Now, I’d like to say that I immediately stopped him from cleaning the basement because I didn’t want him torturing himself any further, but I can’t. He is me. I can completely relate to his need to be angry at himself a little bit longer for his error and to try to make up for his mistake in some small fashion. Not wanting to interrupt his process, I let him keep right on cleaning. Besides, a clean basement is a clean basement however you come by it, right?

Parenting is work. It’s a lot of work for something you volunteered to do and will never be paid for. But, there are days like today, when I look at my sons and truly understand that the investment of time I’m making in them right now is worthwhile. Yes. They’re learning some bad things from me (like how to be hypercritical of their mistakes, apparently), but they’re also learning some good things from me too, like how to take responsibility for their actions and how to turn a negative into something positive. Today I received the first positive performance review I’ve had in a while. It felt good too. Now, if I could just find the person who could give me a pay raise, I’d be all set.

Life On The Edge

The perfect ride I could have missed.

I’ve never been much of a risk taker, but as I’ve gotten older I’ve begun to be a bit less cautious. I don’t know if that’s because with experience I’ve learned that I have often avoided things that turned out to be no big deal or if it’s because I’m older and figure I’m going to die anyway so what the heck? Either way, I definitely throw caution to the wind more often than I used to. Most of the time it pays off.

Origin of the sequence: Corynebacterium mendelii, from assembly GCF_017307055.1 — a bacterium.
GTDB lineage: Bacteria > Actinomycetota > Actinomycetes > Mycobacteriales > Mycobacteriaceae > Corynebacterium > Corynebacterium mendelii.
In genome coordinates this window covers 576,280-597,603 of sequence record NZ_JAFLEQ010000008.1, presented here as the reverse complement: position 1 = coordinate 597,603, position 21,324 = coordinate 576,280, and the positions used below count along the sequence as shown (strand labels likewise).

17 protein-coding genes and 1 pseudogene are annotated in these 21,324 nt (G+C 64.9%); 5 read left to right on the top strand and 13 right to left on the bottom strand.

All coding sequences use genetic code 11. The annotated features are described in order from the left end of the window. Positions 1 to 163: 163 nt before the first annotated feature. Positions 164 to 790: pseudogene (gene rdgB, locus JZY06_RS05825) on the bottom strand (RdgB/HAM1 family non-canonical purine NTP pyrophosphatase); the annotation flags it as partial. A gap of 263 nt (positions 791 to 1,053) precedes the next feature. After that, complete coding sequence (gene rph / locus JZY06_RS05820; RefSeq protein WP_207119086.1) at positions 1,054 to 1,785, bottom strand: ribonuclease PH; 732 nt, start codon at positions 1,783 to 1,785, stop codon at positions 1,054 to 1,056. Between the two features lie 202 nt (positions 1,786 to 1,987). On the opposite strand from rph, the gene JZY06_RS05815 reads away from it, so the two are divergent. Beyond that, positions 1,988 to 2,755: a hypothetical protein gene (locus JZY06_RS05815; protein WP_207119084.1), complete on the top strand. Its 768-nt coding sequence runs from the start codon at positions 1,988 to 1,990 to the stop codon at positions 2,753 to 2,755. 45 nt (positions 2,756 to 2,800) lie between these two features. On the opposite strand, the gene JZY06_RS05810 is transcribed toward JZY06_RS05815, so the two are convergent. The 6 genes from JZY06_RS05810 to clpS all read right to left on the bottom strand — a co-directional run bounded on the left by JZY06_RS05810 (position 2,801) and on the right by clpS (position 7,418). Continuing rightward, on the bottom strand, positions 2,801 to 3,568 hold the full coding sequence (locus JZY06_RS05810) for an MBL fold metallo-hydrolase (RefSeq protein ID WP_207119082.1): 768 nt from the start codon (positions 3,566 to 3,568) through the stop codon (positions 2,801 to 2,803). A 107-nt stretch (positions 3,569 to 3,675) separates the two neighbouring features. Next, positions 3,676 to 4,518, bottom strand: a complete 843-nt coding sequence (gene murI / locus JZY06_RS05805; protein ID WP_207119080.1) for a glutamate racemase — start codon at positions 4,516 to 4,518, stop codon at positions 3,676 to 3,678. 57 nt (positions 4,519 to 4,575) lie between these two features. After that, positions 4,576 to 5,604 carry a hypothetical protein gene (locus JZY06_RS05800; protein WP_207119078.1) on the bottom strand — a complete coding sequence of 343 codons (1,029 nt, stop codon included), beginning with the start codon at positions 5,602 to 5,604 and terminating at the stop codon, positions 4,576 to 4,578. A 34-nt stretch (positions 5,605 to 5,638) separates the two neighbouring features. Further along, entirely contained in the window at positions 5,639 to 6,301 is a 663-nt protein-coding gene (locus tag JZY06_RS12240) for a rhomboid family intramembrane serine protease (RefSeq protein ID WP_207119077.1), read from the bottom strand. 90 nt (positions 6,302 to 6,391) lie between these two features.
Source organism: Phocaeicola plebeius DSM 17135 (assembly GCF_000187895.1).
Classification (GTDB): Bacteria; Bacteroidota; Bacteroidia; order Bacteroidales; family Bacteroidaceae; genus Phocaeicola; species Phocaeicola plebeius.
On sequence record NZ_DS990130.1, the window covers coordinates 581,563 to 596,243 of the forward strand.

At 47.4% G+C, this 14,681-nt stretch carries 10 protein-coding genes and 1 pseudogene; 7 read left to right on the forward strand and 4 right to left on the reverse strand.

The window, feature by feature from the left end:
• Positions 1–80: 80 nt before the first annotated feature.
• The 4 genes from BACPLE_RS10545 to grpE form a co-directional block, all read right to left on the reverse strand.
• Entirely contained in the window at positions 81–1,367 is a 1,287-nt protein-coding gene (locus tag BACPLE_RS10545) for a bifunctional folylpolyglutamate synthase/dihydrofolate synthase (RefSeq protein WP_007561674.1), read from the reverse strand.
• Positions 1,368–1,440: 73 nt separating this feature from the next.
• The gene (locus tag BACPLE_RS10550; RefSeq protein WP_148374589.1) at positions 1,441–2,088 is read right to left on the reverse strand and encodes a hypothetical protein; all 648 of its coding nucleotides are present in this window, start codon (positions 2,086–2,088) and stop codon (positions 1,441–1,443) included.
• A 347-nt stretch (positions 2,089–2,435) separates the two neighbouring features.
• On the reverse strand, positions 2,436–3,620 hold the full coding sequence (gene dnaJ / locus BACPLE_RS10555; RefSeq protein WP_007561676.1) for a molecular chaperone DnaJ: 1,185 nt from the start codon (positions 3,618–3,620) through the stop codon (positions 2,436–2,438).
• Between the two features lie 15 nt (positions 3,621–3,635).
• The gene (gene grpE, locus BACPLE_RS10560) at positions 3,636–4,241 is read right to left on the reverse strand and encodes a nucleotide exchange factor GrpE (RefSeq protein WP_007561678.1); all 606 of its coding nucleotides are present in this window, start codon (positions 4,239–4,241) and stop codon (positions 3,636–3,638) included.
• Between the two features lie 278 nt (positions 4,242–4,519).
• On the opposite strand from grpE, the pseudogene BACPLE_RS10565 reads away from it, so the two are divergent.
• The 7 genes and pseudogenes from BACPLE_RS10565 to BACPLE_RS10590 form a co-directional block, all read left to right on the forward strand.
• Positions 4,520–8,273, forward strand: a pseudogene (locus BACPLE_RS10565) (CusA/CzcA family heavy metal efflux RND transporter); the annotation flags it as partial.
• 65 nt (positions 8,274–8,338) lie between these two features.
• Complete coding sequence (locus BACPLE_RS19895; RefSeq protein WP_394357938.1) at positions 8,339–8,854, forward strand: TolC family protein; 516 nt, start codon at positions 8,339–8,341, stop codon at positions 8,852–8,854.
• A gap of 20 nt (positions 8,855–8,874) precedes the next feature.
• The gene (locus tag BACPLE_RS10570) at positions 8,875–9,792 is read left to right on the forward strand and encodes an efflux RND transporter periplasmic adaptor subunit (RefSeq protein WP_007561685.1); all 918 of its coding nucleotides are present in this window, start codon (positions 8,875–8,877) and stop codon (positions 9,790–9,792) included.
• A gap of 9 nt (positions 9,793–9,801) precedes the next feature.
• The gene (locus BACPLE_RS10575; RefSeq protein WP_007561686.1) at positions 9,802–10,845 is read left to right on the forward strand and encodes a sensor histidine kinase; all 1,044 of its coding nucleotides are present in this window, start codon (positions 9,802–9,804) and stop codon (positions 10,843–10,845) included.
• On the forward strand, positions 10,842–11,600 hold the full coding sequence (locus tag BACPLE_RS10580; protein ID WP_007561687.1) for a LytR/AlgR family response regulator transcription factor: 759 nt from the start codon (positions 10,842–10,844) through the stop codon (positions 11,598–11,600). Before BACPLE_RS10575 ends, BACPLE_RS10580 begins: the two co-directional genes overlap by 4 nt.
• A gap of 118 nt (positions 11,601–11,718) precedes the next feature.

Take today, for example. It was a perfect day for a bike ride. I mean, picture perfect. Clear, deep blue sky. 65 degree temps. Light breeze. Amazing. It would have been criminal to ride indoors. My road bike desperately needs new tires after 700 miles on the trainer this spring, so I had to pull my mountain bike out of the garage. Years ago, hubby and I took the knobby tires off it and replaced them with touring tires so I could more easily pull the kids in the bike trailer with it. Still, I figured the tires should be able to hold up to some light mountain biking on dirt roads, right? Before leaving the house, I desperately tried to locate all the necessary tire changing materials (including a tube that would fit the touring tires) just in case. No luck. I decided to go anyway. The day was too nice to waste. I would take the risk, figuring that the worst that could happen is that I could end up having to walk home with a flat.

I rode out of our neighborhood and down into the state park across the street and hopped onto a dirt trail that leads to a nearby Audubon Society nature area. From there, I rode about two-tenths of a mile to the dirt road that runs up Waterton Canyon where I have hiked with my boys for years. The road travels about 6.5 miles up before you reach Strontia Springs Dam and a hop-on point for the Colorado Trail. It’s 5 miles from our house to the entrance to Waterton Canyon. I figured I’d ride up a couple miles only and that way if I ended up with a flat it would be just a short walk back to the entrance of the canyon where hopefully some nice fellow biker with a vehicle in the parking lot would be able to offer me a four mile ride back to the entrance to our neighborhood. But, damn, if the day wasn’t just too nice to stop two miles up. I was feeling great, so I kept riding. I rode 5 miles up. Then it occurred to me that if something happened at that point, it would be a 10-mile walk home. I decided a 20-mile round trip ride was good enough and I headed back down the canyon. Why push my luck, right? Of course, nothing bad happened. I got in a ride on a flawless day and was so glad I hadn’t sweat the small stuff and given up before I’d started on the off chance that something could possibly go wrong.